They took with them a bit of life.  At least that’s what they gave me.  The tingling that superwhelmed my body last time showed up again this morning, but it brought along with it relief.  The sun seemed a bit brighter, but only as exit music for a trio of non-heroes.  We weren’t anything spectacular.  We had merely run.

It didn’t feel real in some ways.  To swim the ether from the goddamned bottom wells of fear, fear so deep that a calm cleanses the senses, up to the very mountains of oblivion and life so rich that the feeling of immortality must be swatted from the face like flies.   I was nearly frozen in the Spanish heat.  The steps guided me home but the heart raced along as if the run had never ended.  The spirit soared to gain witness over the city entire with its millions running mad, mad they ran into the third day like the first had never ended, God had instead said that the first day will be extended first to 48 hours then to 72 hours then infinity as the streets entered the rain cycle from dry to soaked, a heavy precipitation of booze and filth poured down at interval hours when the drunks weren’t eating.  I’m sure that no one slept on these days.

To sleep would be asking too much.  The things we’d miss in sleep would deprive the barren spirit inside the bones.  How could I be expected to see around me so much life and say to it that I would not imbibe?  We were here to drink rich in the waters of life welling from the springs of death, that was the play.  The play that death could deal for us so much life.  That for the bulls, that for the runs, that for the fights, that for the brazen intoxication that could last for days, that for these things we would be rewarded with a cosmic breath lasting unto forever.  Untold wealth filled the pockets of the poorest of men in these days.  It’s a shame then that it must end, but I believe it ends because we let it.  This could go on forever if so many wanted to be so rich, if so many would give up on running from death and just jump out in front to see if it would race by or gore them with horns.  The life that does so is not without a purpose.  It is balanced.  It is about both living and dying.  To deny death is to deny life.  And so we run.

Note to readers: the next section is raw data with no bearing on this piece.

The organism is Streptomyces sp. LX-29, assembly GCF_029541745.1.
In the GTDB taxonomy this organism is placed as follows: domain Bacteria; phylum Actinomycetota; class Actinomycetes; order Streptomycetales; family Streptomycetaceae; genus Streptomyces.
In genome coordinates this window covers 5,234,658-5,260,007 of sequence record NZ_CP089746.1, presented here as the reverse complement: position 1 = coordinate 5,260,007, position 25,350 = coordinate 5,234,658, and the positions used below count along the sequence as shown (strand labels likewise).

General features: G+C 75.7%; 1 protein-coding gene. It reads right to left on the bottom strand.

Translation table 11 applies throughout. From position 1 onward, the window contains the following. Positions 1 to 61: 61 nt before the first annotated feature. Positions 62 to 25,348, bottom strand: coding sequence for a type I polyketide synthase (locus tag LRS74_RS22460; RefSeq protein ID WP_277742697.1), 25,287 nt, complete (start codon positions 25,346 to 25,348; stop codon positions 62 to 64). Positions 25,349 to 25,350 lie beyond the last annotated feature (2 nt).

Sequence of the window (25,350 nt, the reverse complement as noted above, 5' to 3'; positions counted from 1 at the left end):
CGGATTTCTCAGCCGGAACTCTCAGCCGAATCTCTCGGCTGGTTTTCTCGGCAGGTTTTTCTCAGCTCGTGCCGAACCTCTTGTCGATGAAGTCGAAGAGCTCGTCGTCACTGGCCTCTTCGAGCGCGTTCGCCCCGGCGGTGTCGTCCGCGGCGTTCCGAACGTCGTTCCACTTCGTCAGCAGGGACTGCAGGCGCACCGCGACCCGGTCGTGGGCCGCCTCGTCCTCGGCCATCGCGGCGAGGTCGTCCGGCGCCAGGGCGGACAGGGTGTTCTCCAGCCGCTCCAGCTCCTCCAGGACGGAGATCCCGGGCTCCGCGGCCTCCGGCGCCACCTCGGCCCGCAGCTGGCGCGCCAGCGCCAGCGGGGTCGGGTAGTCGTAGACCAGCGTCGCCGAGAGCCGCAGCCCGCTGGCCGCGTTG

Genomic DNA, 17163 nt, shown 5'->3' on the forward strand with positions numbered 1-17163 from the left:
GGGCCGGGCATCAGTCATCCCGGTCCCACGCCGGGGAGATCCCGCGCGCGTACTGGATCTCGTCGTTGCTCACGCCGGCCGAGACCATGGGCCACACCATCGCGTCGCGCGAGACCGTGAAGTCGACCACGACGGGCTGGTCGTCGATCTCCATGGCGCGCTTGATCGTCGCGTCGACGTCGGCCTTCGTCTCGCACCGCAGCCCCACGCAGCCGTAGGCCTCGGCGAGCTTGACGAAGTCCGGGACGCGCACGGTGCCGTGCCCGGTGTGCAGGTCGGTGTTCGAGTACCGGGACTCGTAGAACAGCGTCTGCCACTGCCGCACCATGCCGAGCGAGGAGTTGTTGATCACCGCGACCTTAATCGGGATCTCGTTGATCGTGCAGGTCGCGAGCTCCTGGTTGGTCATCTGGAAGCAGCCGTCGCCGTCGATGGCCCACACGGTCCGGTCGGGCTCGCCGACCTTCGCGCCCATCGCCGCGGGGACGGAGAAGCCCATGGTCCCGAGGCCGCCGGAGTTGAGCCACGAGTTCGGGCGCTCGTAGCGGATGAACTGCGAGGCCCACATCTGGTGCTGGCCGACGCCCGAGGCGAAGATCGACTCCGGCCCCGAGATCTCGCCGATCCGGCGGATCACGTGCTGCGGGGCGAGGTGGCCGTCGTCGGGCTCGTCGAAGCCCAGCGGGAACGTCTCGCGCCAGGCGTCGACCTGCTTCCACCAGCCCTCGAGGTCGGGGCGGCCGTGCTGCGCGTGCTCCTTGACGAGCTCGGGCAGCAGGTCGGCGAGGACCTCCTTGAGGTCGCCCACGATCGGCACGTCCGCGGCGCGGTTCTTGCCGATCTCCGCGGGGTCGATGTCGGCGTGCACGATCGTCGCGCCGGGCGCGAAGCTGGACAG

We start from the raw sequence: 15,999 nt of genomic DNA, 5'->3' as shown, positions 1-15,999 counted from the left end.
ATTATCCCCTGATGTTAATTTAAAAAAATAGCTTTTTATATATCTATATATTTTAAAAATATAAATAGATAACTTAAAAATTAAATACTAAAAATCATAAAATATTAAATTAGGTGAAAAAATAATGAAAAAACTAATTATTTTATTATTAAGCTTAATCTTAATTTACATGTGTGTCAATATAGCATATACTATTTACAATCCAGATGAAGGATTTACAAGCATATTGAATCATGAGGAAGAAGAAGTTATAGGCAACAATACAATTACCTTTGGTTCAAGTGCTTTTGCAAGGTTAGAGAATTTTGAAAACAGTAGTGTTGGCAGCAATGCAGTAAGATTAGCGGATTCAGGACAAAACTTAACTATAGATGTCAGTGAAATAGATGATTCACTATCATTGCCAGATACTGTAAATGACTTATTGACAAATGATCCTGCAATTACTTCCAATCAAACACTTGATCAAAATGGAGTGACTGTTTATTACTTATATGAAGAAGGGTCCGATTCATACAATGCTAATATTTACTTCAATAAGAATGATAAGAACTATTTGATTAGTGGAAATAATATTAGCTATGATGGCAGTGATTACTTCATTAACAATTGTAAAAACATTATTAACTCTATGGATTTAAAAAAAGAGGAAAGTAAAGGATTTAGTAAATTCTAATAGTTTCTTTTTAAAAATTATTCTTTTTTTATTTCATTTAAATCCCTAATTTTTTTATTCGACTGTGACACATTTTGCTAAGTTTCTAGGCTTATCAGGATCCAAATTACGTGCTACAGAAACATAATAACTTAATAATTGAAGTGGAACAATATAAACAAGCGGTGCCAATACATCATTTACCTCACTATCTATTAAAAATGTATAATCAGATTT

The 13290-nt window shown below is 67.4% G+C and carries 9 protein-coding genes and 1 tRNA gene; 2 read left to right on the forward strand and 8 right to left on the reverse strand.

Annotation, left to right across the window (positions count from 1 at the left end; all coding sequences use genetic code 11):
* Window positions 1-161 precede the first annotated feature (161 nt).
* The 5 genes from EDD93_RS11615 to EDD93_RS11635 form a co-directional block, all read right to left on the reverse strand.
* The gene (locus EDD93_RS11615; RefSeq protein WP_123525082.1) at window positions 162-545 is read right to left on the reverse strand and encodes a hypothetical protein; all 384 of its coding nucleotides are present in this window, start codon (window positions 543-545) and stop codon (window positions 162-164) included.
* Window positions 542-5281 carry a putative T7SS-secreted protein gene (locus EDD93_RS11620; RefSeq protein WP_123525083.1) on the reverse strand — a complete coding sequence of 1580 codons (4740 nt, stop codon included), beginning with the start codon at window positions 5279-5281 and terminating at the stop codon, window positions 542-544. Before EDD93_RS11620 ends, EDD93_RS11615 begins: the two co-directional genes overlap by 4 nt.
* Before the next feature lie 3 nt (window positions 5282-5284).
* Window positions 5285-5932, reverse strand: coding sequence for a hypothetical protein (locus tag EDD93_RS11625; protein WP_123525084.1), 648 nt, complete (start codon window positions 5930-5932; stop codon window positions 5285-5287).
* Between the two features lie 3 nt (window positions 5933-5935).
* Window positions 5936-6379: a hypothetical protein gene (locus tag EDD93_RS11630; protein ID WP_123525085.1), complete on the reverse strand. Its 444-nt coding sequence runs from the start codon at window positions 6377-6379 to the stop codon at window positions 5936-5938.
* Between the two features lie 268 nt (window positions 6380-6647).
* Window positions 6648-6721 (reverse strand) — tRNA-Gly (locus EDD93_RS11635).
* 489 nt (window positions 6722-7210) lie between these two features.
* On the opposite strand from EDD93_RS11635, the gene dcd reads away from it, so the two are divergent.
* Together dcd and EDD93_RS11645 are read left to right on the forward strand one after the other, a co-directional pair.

Which way do you run?

*which of course I read about in a Henry Miller essay.

The beauty of Spain.

The beauty of Spain.

Non-sequitur Thoughts

The sun continued to beat down on us as we walked to the apartment and eventually shower and pack to leave.  These are always the worst moments for me, the end of freedom’s succulent nourishment.  To return to some modicum of life that we call “normal,” and most refer to as a job.  It would be too much to ask everyone to just live and let live.  But then that would also mean to die and let die, and that’s the great paralyzing fear after all.  We have to meddle too much in the deaths of others, as if necessary to perpetuate some great sense of morality that to this day cannot be confidently defined or explained.

Heading back east from the Navarre mountains we passed into the scorched middle north of Spain that resembles a western film, complete with ghost towns and half-erected adobe buildings lining the road.  It made a five hour drive peaceful, calm, and beautiful.  It was honestly the first time I had received so much sun (apart from the absolute burnt deserts of the Middle East), and it felt like home.

For that reason and all the reasons in the 13-thousand some words before, I do want it to be home one day.  Pamplona has surpassed St. Petersburg in my list of future homes.  Though St. Petersburg is still the golden city, Pamplona had the serene combination of size, spirit, and sentiment that just felt like a comfortable place.  Though these days during San Fermin were bordering on the lunatic fringe, the rest of the city seemed congenial and welcoming.  Enough history to be rich with life, but not too much to be overrun with discontent.